Author Topic: NASA-Hollywood collaborations benefit both sides  (Read 445 times)

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NASA-Hollywood collaborations benefit both sides
« on: 03/11/2017 01:11 PM »

The NASA-Hollywood Bromance
By  Charles Thorp
Credit: National Geographic Channel / Robert Viglasky

During preproduction for Ridley Scott's 2015 film The Martian, the director ran into an issue: He and his production designer, Arthur Max, realized they had no idea what a human outpost on Mars would actually look like. So Scott made a call to NASA.

“I had just come back from the cafeteria when I was asked if I could speak with Ridley," recalls Jim Green, director of NASA's Planetary Science Division, who counts Scott's Alien among his favorite films. “I said that I could probably clear my schedule." That afternoon, Green spent roughly an hour on the phone with Scott, discussing things like how artificial gravity works in a spaceship, what a radioisotopic power system looks like, and how ion engines create thrust.

Green was even able to arrange a field trip for Max to the Johnson Space Center, in Houston, where he got a rare look at NASA's prototypes for its Mars habitats and rovers — items only a handful of “civilians" had ever seen. “He must have taken a couple thousand pictures," says Green.

The result was one of the most realistic depictions of a mission to the Red Planet ever constructed, full of ergonomic space suits, massive spaceships, and Mars living pods. It was a laborious undertaking — on all sides. For four months during The Martian's production, Green received 30 to 50 questions a week from the crew, with concerns about everything from radiation shielding to the Pathfinder communications system. He dutifully responded. Still, he wasn't able to catch everything. “There is a scene where Matt Damon's character watches the sun go down on Mars," says Green. “They made it red, but sunsets there are blue [because of fine dust in the air]. I wish I had told them about that."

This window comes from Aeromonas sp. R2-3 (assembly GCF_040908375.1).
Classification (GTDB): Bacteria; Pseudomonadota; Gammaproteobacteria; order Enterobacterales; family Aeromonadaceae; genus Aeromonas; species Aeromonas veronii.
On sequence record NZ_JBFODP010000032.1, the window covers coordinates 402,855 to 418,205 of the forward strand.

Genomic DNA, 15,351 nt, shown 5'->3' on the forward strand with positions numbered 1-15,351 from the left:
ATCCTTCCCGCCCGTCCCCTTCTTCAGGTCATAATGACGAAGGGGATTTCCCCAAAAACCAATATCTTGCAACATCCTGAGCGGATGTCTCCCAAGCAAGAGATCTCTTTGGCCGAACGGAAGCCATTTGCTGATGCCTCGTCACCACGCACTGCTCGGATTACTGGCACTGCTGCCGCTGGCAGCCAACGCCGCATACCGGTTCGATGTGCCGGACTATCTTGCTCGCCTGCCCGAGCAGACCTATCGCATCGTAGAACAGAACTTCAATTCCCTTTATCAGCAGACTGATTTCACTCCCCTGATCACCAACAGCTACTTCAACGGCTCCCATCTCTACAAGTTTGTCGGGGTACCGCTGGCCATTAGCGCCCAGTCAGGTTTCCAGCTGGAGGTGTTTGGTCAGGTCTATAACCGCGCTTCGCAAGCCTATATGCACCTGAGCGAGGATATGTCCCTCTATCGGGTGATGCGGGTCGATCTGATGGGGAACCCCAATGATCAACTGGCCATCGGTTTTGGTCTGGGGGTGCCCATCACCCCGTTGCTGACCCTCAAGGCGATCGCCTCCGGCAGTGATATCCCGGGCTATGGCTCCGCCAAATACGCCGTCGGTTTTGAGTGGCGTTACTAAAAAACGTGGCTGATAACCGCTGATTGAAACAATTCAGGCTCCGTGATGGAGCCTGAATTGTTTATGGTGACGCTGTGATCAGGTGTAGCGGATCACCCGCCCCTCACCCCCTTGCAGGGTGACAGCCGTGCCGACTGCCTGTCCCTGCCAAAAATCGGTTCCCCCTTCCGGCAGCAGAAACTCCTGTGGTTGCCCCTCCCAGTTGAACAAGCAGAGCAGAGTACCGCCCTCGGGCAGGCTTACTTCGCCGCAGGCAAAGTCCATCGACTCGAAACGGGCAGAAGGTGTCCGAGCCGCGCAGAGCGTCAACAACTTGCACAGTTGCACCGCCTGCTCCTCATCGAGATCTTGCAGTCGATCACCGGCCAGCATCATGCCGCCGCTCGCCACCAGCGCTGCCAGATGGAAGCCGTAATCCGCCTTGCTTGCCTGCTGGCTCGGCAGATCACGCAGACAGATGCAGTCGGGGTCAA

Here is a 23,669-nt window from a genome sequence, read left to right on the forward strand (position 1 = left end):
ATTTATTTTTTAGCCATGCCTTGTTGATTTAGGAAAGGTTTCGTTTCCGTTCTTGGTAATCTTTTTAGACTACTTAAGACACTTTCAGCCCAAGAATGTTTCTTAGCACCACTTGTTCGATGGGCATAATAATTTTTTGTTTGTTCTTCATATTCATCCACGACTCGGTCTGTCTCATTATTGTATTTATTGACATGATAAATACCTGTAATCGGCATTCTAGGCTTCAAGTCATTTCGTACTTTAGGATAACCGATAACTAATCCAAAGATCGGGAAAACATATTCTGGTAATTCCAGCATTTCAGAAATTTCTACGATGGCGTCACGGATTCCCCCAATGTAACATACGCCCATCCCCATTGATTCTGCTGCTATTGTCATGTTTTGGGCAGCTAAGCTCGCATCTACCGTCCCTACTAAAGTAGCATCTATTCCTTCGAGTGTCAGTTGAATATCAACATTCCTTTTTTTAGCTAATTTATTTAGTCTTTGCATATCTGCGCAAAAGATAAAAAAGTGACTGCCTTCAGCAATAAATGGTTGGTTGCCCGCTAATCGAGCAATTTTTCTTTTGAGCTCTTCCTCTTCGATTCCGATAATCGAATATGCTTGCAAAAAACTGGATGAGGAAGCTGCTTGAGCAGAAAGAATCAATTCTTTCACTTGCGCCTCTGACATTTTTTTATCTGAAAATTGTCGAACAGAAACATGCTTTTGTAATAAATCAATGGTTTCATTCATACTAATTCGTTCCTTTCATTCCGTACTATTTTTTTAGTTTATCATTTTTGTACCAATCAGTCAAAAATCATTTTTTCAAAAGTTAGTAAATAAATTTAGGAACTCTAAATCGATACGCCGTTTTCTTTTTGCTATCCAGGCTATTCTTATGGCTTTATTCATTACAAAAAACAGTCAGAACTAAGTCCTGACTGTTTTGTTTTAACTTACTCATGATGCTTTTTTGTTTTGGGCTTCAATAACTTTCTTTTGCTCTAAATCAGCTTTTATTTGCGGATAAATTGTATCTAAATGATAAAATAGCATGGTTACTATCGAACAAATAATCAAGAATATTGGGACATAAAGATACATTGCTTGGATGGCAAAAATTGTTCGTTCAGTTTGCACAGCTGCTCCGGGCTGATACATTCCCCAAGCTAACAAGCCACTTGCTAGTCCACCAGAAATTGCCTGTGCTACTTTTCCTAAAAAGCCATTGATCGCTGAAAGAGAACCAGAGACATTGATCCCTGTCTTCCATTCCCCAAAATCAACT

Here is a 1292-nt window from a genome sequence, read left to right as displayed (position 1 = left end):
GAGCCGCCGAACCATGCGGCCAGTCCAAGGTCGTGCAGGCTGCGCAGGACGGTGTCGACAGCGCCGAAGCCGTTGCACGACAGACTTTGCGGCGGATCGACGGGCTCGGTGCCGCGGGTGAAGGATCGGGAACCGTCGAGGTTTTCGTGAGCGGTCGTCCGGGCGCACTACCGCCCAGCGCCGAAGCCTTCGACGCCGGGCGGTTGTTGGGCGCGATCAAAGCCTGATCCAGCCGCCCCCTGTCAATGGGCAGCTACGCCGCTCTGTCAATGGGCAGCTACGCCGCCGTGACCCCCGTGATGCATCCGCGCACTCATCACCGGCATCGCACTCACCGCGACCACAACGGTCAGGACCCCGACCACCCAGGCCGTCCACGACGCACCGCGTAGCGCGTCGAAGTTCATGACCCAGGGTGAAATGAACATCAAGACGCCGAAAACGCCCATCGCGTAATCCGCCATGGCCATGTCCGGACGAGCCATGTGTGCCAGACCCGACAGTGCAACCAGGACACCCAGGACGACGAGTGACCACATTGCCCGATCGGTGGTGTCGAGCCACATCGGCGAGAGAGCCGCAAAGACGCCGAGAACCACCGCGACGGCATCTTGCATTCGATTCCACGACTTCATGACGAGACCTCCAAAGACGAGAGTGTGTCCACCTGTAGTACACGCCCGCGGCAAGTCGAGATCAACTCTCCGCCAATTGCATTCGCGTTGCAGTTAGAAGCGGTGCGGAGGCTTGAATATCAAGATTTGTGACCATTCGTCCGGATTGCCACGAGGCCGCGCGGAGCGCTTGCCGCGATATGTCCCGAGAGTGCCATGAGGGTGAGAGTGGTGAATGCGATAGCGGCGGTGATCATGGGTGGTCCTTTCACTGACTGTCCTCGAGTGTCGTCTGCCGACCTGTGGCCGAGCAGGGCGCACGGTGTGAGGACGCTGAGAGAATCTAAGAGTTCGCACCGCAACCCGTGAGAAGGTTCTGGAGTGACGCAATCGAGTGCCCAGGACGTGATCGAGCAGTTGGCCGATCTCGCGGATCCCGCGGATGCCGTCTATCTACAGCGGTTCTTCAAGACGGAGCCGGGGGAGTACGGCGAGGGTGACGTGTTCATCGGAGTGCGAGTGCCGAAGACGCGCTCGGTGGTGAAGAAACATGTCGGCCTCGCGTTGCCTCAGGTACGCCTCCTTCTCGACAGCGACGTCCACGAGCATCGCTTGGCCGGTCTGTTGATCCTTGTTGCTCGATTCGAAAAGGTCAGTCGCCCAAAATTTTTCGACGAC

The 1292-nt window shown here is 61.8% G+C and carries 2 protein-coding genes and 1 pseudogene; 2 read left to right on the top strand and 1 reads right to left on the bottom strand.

You could argue that the head of a $1.6 billion division has better things to do than answer endless questions from a movie studio, but NASA's investment in The Martian paid off: In addition to seven Oscar nominations, the film generated priceless publicity for the space program, something the agency believes is crucial to maintaining public interest in its missions, which are sometimes hard to explain or even see. After the movie was completed, Damon even visited the Jet Propulsion Laboratory facility in California for a press event alongside real-life astronaut Drew Feustel and other NASA employees.

“It was an exciting opportunity to start conversations about our work," says Green.